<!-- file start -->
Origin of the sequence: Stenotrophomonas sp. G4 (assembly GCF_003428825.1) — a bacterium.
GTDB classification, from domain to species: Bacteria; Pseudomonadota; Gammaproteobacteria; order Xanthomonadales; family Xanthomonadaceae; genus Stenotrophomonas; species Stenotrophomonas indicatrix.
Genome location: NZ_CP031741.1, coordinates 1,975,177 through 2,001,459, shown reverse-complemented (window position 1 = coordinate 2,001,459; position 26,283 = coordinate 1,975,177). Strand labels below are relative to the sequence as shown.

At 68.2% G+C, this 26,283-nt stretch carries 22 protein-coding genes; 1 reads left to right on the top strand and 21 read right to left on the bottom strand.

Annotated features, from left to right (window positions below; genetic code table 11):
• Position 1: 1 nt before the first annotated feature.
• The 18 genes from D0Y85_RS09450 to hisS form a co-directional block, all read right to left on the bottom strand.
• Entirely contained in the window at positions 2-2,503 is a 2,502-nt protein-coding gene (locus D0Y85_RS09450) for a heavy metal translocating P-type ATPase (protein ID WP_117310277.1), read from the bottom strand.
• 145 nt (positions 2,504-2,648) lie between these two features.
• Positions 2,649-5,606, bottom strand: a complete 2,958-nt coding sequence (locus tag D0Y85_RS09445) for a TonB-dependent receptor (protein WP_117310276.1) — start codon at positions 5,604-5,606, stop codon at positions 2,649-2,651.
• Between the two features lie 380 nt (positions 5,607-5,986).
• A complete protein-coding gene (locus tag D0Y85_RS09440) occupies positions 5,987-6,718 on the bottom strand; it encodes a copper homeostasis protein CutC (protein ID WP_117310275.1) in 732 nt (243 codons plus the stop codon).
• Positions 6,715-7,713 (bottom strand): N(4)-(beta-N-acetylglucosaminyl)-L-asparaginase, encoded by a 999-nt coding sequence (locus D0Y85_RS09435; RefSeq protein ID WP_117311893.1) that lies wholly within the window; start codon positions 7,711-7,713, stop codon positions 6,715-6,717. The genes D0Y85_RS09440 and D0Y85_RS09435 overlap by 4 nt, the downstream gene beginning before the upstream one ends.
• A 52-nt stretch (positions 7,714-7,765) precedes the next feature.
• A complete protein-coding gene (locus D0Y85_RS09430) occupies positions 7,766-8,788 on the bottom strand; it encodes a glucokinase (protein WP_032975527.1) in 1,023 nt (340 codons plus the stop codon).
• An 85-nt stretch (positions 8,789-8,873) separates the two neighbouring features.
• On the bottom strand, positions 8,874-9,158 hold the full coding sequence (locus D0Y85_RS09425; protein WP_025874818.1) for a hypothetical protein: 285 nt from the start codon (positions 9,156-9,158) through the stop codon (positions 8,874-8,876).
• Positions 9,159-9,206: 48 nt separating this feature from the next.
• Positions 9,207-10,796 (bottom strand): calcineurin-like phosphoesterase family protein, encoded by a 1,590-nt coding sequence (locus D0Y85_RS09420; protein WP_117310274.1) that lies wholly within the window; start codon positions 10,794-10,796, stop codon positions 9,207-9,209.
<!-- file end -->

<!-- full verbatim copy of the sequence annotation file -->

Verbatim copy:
Origin of the sequence: Stenotrophomonas sp. G4 (assembly GCF_003428825.1) — a bacterium.
GTDB classification, from domain to species: Bacteria; Pseudomonadota; Gammaproteobacteria; order Xanthomonadales; family Xanthomonadaceae; genus Stenotrophomonas; species Stenotrophomonas indicatrix.
Genome location: NZ_CP031741.1, coordinates 1,975,177 through 2,001,459, shown reverse-complemented (window position 1 = coordinate 2,001,459; position 26,283 = coordinate 1,975,177). Strand labels below are relative to the sequence as shown.

At 68.2% G+C, this 26,283-nt stretch carries 22 protein-coding genes; 1 reads left to right on the top strand and 21 read right to left on the bottom strand.

Annotated features, from left to right (window positions below; genetic code table 11):
• Position 1: 1 nt before the first annotated feature.
• The 18 genes from D0Y85_RS09450 to hisS form a co-directional block, all read right to left on the bottom strand.
• Entirely contained in the window at positions 2-2,503 is a 2,502-nt protein-coding gene (locus D0Y85_RS09450) for a heavy metal translocating P-type ATPase (protein ID WP_117310277.1), read from the bottom strand.
• 145 nt (positions 2,504-2,648) lie between these two features.
• Positions 2,649-5,606, bottom strand: a complete 2,958-nt coding sequence (locus tag D0Y85_RS09445) for a TonB-dependent receptor (protein WP_117310276.1) — start codon at positions 5,604-5,606, stop codon at positions 2,649-2,651.
• Between the two features lie 380 nt (positions 5,607-5,986).
• A complete protein-coding gene (locus tag D0Y85_RS09440) occupies positions 5,987-6,718 on the bottom strand; it encodes a copper homeostasis protein CutC (protein ID WP_117310275.1) in 732 nt (243 codons plus the stop codon).
• Positions 6,715-7,713 (bottom strand): N(4)-(beta-N-acetylglucosaminyl)-L-asparaginase, encoded by a 999-nt coding sequence (locus D0Y85_RS09435; RefSeq protein ID WP_117311893.1) that lies wholly within the window; start codon positions 7,711-7,713, stop codon positions 6,715-6,717. The genes D0Y85_RS09440 and D0Y85_RS09435 overlap by 4 nt, the downstream gene beginning before the upstream one ends.
• A 52-nt stretch (positions 7,714-7,765) precedes the next feature.
• A complete protein-coding gene (locus D0Y85_RS09430) occupies positions 7,766-8,788 on the bottom strand; it encodes a glucokinase (protein WP_032975527.1) in 1,023 nt (340 codons plus the stop codon).
• An 85-nt stretch (positions 8,789-8,873) separates the two neighbouring features.
• On the bottom strand, positions 8,874-9,158 hold the full coding sequence (locus D0Y85_RS09425; protein WP_025874818.1) for a hypothetical protein: 285 nt from the start codon (positions 9,156-9,158) through the stop codon (positions 8,874-8,876).
• Positions 9,159-9,206: 48 nt separating this feature from the next.
• Positions 9,207-10,796 (bottom strand): calcineurin-like phosphoesterase family protein, encoded by a 1,590-nt coding sequence (locus D0Y85_RS09420; protein WP_117310274.1) that lies wholly within the window; start codon positions 10,794-10,796, stop codon positions 9,207-9,209.